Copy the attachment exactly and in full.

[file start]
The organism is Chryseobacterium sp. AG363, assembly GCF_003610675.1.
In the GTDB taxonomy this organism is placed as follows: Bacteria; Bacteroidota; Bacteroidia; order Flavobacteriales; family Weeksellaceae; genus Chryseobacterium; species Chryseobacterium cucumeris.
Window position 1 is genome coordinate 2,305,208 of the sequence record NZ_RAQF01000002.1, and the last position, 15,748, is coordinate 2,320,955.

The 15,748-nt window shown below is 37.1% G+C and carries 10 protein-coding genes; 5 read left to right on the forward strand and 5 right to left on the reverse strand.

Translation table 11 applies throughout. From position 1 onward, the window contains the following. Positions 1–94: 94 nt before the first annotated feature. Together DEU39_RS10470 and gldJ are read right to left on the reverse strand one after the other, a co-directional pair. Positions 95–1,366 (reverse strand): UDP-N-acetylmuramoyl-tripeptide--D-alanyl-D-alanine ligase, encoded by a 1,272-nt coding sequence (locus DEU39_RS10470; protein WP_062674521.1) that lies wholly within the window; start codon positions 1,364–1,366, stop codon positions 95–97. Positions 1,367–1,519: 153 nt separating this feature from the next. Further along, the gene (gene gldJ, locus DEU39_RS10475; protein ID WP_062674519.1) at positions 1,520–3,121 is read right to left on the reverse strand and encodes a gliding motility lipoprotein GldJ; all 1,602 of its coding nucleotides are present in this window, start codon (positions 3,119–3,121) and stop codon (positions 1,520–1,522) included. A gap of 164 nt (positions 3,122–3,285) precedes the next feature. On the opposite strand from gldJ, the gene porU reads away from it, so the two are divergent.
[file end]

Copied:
The organism is Chryseobacterium sp. AG363, assembly GCF_003610675.1.
In the GTDB taxonomy this organism is placed as follows: Bacteria; Bacteroidota; Bacteroidia; order Flavobacteriales; family Weeksellaceae; genus Chryseobacterium; species Chryseobacterium cucumeris.
Window position 1 is genome coordinate 2,305,208 of the sequence record NZ_RAQF01000002.1, and the last position, 15,748, is coordinate 2,320,955.

The 15,748-nt window shown below is 37.1% G+C and carries 10 protein-coding genes; 5 read left to right on the forward strand and 5 right to left on the reverse strand.

Translation table 11 applies throughout. From position 1 onward, the window contains the following. Positions 1–94: 94 nt before the first annotated feature. Together DEU39_RS10470 and gldJ are read right to left on the reverse strand one after the other, a co-directional pair. Positions 95–1,366 (reverse strand): UDP-N-acetylmuramoyl-tripeptide--D-alanyl-D-alanine ligase, encoded by a 1,272-nt coding sequence (locus DEU39_RS10470; protein WP_062674521.1) that lies wholly within the window; start codon positions 1,364–1,366, stop codon positions 95–97. Positions 1,367–1,519: 153 nt separating this feature from the next. Further along, the gene (gene gldJ, locus DEU39_RS10475; protein ID WP_062674519.1) at positions 1,520–3,121 is read right to left on the reverse strand and encodes a gliding motility lipoprotein GldJ; all 1,602 of its coding nucleotides are present in this window, start codon (positions 3,119–3,121) and stop codon (positions 1,520–1,522) included. A gap of 164 nt (positions 3,122–3,285) precedes the next feature. On the opposite strand from gldJ, the gene porU reads away from it, so the two are divergent.